The United States plays a large role in sustaining both Ukraine’s and Taiwan’s airpower and air defense capabilities because the American know-how that goes into each weapon system is rare. Only a dozen or so countries make fourth-generation fighter jets such as the F-16. And even fewer countries produce advanced air defense missile systems, such as the US-made Patriot system that Taiwan and now Ukraine operate. Advanced fighter jets and air defenses are necessary for going up against militaries as large as Russia’s or China’s.  

But staying in the fight is not the same as gaining an edge over the enemy. In the case of a Taiwan Straits war, it’s likely that air superiority would be wholly unachievable for Taiwan, even with significant intervention by US forces. China would have the advantages of operating in its backyard, sending out missiles and fighters from its relatively insulated interior, and fighting US forces very far from their home bases. So, Taiwan employs its F-16s much differently than the United States does. Washington uses fighter aircraft, including F-16s, for gaining air superiority and bombing ground targets, as it did in Kosovo, Iraq, Afghanistan, and Libya. Taiwan’s F-16s would stay on defense in a hot war since they would be unable to contest China’s air superiority. 

Ukraine is a more ambiguous case. Russia’s poor performance on the ground and in the air over Ukraine means that US-supplied jets, along with Ukraine’s air defenses, may eventually be able make a difference in the fight for Ukraine’s skies. After all, after receiving advanced Western systems over the several months, Ukraine’s air defenses were reportedly able to intercept the majority of Russian missiles launched this May and June. But the F-16’s extensive training requirements mean that Ukraine’s air force will likely not deploy it until next year. Ukrainian pilots will also be transitioning from familiar Russian equipment to US-made systems, which requires adapting to new manufacturing, operating, and maintenance paradigms. In addition, the F-16 would also bring an entirely new logistics supply chain with its own challenges. Still, equipping Kyiv with F-16s is largely beneficial for longer-term objectives, such as bringing Ukraine into the worldwide network of US military aircraft now that it can no longer count on Moscow for its military equipment.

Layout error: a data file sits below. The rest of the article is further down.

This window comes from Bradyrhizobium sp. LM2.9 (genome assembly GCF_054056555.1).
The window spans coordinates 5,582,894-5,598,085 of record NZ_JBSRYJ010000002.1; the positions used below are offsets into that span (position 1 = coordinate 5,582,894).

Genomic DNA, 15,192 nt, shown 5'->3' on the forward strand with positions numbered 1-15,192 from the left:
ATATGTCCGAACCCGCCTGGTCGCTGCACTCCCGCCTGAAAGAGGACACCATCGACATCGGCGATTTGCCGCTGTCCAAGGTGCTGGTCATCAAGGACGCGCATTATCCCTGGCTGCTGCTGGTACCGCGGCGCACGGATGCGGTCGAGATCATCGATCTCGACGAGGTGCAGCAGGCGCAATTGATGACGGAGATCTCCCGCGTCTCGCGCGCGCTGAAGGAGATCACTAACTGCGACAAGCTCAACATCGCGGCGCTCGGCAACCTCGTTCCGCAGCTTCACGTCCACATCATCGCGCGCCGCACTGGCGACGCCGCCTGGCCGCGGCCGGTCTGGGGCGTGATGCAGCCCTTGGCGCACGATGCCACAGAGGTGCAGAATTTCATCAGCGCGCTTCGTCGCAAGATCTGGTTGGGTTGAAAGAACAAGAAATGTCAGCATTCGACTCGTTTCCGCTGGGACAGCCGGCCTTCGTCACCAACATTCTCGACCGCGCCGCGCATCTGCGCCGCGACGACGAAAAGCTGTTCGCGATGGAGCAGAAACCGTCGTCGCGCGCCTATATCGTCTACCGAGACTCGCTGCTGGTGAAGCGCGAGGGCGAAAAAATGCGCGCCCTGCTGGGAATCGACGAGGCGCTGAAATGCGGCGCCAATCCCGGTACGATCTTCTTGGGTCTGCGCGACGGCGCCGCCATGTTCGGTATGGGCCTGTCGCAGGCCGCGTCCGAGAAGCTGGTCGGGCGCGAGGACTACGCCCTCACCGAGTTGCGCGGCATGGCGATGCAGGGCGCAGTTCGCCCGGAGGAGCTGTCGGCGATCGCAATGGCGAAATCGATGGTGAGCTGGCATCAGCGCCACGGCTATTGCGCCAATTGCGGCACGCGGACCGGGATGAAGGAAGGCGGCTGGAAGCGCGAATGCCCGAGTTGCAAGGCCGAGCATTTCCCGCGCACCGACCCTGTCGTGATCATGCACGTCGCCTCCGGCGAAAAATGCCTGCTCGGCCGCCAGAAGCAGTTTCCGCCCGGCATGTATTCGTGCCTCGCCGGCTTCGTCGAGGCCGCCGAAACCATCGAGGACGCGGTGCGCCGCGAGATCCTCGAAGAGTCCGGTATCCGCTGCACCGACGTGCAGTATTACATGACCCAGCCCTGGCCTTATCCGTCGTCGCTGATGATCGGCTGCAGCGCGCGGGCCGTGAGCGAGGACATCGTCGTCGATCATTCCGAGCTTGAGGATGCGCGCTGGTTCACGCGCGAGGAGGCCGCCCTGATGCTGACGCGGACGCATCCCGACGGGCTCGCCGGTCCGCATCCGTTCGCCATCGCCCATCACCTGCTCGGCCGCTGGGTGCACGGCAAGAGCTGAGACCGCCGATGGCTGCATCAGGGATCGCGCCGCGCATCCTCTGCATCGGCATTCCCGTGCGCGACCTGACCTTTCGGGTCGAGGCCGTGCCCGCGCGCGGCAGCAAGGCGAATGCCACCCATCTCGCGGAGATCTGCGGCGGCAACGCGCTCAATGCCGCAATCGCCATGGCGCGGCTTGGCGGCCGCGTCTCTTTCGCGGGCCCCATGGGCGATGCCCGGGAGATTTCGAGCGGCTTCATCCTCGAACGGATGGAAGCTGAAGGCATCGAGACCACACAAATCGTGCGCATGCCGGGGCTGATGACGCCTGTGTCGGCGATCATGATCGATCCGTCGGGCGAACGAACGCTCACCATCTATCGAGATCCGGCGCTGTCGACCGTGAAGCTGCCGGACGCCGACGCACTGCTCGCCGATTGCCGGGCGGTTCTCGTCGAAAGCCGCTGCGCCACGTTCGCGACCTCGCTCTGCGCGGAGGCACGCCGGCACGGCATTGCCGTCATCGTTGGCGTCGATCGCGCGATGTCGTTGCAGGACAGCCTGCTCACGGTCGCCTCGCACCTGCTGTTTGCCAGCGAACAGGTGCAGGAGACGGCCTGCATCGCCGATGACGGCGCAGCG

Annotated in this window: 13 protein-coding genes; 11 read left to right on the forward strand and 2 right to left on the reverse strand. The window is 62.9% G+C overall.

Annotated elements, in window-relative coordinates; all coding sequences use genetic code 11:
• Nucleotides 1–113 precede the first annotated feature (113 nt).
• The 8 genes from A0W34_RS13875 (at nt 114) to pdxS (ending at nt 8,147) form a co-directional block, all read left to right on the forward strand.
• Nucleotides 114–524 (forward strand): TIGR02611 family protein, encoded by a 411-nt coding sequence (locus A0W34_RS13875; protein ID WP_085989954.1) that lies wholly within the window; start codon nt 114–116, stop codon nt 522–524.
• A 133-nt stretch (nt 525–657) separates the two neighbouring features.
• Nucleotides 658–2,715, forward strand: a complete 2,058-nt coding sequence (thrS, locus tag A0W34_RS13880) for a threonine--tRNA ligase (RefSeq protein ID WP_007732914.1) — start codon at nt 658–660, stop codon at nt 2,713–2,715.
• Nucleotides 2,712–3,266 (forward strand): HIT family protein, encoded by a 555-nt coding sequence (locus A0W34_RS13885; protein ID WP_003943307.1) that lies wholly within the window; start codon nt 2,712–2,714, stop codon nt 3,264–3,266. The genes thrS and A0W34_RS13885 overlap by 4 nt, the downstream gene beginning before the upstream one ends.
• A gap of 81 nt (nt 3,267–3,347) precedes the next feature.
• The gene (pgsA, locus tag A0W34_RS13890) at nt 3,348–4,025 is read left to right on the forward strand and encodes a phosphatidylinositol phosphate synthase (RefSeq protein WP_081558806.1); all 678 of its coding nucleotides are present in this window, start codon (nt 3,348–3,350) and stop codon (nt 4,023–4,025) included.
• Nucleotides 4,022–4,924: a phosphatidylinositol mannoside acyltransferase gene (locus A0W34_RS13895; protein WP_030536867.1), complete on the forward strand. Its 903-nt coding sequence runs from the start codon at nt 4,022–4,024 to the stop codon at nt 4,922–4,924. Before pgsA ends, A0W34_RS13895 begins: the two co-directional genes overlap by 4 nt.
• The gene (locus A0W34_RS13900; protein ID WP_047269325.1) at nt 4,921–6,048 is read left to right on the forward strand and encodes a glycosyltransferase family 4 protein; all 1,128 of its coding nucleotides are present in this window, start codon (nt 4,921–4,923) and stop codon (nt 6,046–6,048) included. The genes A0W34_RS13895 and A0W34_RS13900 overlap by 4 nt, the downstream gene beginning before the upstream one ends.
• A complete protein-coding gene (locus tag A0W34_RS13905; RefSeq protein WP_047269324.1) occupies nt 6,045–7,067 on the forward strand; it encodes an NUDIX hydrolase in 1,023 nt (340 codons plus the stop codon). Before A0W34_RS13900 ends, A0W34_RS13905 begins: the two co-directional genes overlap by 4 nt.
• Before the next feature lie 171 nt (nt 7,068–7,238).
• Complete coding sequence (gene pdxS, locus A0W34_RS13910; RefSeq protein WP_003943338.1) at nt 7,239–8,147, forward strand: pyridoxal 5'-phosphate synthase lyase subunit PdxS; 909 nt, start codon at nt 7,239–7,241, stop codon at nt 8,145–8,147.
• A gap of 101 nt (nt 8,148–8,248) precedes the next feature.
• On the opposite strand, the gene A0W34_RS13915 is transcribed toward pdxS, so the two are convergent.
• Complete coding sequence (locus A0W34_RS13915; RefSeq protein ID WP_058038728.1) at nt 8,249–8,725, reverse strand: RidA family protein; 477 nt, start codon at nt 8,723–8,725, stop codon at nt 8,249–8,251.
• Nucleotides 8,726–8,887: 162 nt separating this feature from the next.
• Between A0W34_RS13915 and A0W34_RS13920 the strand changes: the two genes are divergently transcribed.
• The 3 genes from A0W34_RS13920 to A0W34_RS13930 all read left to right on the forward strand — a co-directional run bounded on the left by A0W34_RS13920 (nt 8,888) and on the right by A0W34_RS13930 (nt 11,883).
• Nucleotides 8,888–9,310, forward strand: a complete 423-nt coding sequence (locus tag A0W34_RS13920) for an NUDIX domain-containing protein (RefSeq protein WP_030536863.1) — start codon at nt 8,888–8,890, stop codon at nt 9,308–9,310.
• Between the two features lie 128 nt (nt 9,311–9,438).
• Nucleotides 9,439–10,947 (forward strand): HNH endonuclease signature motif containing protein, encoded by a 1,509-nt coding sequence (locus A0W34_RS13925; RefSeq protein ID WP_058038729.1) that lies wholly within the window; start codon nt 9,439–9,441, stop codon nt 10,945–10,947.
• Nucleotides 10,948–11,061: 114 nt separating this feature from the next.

Though Ukraine’s air defense systems leave it in a better defensive position than Taiwan, Kyiv will still face challenges in operating against Russia given the latter’s layered air-defense systems. This could force Ukrainian pilots to fly at lower altitudes than are optimal for shooting down enemy aircraft. Russia could also use its cruise missiles to strike Ukrainian airbases housing F-16s, which would be small in number and thus easy to find because of the F-16 is a high-maintenance aircraft. 

The Biden administration has committed to helping defend Taiwan and Ukraine, both of whom have substantial air defense and airpower demands. Though these demands differ somewhat because Ukraine is currently at war and Taiwan faces peacetime incursions by Chinese aircraft, both partners will likely continue to see the United States as an essential armorer. 

Opinions expressed are those of the authors and do not reflect those of the US Navy, Department of Defense, or US Government. 

About the Authors
Ethan Kessler
Former Research Associate
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Ethan Kessler joined the Chicago Council on Global Affairs in 2021 and was a research associate in the Lester Crown Center on US Foreign Policy.
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Joshua Jones
Former US Navy Federal Executive Fellow
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Commander Joshua Jones was the United States Navy Federal Executive Fellow at the Chicago Council on Global Affairs. His most recent assignment prior to the Council was as operations officer aboard the aircraft carrier USS George H.W. Bush.